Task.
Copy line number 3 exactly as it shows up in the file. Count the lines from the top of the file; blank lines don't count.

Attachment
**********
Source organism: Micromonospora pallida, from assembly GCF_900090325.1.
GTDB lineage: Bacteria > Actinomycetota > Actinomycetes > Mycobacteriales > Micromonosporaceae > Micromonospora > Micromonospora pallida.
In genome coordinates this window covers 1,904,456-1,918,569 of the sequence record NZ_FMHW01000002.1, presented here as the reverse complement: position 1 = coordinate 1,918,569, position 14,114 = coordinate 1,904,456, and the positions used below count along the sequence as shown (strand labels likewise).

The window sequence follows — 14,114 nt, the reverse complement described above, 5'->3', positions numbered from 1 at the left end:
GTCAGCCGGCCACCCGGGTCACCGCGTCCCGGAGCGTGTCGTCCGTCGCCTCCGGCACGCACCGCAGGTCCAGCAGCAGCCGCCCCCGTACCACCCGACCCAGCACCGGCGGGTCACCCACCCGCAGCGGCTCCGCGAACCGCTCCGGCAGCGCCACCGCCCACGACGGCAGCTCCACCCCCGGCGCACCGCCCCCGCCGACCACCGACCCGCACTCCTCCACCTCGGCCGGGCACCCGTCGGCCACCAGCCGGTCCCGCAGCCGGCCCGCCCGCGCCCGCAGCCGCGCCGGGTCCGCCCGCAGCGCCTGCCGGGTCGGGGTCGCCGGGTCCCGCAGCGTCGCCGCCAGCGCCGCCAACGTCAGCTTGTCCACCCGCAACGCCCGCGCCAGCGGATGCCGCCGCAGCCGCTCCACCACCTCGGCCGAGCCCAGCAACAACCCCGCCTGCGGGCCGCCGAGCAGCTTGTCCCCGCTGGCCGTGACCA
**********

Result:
In genome coordinates this window covers 1,904,456-1,918,569 of the sequence record NZ_FMHW01000002.1, presented here as the reverse complement: position 1 = coordinate 1,918,569, position 14,114 = coordinate 1,904,456, and the positions used below count along the sequence as shown (strand labels likewise).